Starting with Suite Punta del Este, I was immediately treated to a head-filling rendition of this classic track which inspired the Twelve Monkeys theme. What immediately struck me was the quality of the timbre in the cello, which almost fooled me into thinking I was listening to this live. Every aspect of the track felt real and alive, giving me a true sense of passion for the track. The quality of the combination of equipment made me feel every part of the track, and closing my eyes almost made me live the experience, as if it was the soundtrack to my own life.
Although this was a combination of a Rs 1.5 lakh audio player, a very high-quality uncompressed DSD file and the ATH-E40 headphones themselves, the headphones certainly did their part in keeping up with whatever the rest of the set threw at them. The neutrality and tonality of the headphones is unmatched at this price, and indeed puts in-ear headphones that cost far more than this to shame. It s a clean, immersive sound that was enjoyable to listen to from the minute I first used the E40.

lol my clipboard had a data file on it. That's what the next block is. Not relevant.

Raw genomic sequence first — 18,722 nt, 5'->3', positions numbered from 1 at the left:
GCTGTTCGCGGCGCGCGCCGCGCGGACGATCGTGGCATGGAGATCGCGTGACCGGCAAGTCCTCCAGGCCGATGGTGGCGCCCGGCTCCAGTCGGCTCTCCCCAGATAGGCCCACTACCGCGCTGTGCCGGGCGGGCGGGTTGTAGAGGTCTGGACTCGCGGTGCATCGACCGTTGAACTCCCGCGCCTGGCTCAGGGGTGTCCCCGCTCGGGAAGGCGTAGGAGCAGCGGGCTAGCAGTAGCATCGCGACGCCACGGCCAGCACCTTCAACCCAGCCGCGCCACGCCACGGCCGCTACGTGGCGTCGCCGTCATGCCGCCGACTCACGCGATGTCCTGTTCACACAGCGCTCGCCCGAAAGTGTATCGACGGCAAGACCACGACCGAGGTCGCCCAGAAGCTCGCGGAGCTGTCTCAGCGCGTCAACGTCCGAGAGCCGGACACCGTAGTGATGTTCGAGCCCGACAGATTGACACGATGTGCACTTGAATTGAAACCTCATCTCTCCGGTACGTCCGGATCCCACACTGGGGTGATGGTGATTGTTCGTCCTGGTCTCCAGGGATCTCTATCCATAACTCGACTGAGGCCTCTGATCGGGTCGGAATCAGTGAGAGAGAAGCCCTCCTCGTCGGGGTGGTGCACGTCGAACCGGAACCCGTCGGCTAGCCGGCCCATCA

Moving on to the much more peppy (and considerably less moving) Sugar, the ATH-E40 retains all of its neutrality, but doesn t let responses suffer. Bass feels tight and present, the mid-range resonates strongly, and the high-end sparkles just enough to remind you it s there. At no point did I ever feel that the sonic abilities of the headphones suffered as a result of one part of the frequency range receiving more attention, and this is truly the way a neutral pair of headphones should sound.